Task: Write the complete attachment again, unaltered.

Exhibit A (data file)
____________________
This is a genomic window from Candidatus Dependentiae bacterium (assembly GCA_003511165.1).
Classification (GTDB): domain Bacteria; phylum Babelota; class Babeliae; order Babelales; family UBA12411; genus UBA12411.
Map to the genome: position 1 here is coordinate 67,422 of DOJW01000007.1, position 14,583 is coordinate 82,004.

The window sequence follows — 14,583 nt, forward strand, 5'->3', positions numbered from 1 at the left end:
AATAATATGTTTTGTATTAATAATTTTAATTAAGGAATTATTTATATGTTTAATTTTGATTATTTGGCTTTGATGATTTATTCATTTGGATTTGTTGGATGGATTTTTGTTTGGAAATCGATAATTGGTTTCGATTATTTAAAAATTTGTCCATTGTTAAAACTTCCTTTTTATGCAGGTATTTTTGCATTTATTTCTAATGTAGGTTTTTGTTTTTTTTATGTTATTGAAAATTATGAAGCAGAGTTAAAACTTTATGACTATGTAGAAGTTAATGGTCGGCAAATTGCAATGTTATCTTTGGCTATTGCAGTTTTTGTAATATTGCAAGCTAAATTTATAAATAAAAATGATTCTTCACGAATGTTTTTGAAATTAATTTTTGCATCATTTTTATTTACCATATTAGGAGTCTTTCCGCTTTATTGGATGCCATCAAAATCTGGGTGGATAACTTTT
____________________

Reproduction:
This is a genomic window from Candidatus Dependentiae bacterium (assembly GCA_003511165.1).
Classification (GTDB): domain Bacteria; phylum Babelota; class Babeliae; order Babelales; family UBA12411; genus UBA12411.
Map to the genome: position 1 here is coordinate 67,422 of DOJW01000007.1, position 14,583 is coordinate 82,004.

The window sequence follows — 14,583 nt, forward strand, 5'->3', positions numbered from 1 at the left end:
AATAATATGTTTTGTATTAATAATTTTAATTAAGGAATTATTTATATGTTTAATTTTGATTATTTGGCTTTGATGATTTATTCATTTGGATTTGTTGGATGGATTTTTGTTTGGAAATCGATAATTGGTTTCGATTATTTAAAAATTTGTCCATTGTTAAAACTTCCTTTTTATGCAGGTATTTTTGCATTTATTTCTAATGTAGGTTTTTGTTTTTTTTATGTTATTGAAAATTATGAAGCAGAGTTAAAACTTTATGACTATGTAGAAGTTAATGGTCGGCAAATTGCAATGTTATCTTTGGCTATTGCAGTTTTTGTAATATTGCAAGCTAAATTTATAAATAAAAATGATTCTTCACGAATGTTTTTGAAATTAATTTTTGCATCATTTTTATTTACCATATTAGGAGTCTTTCCGCTTTATTGGATGCCATCAAAATCTGGGTGGATAACTTTT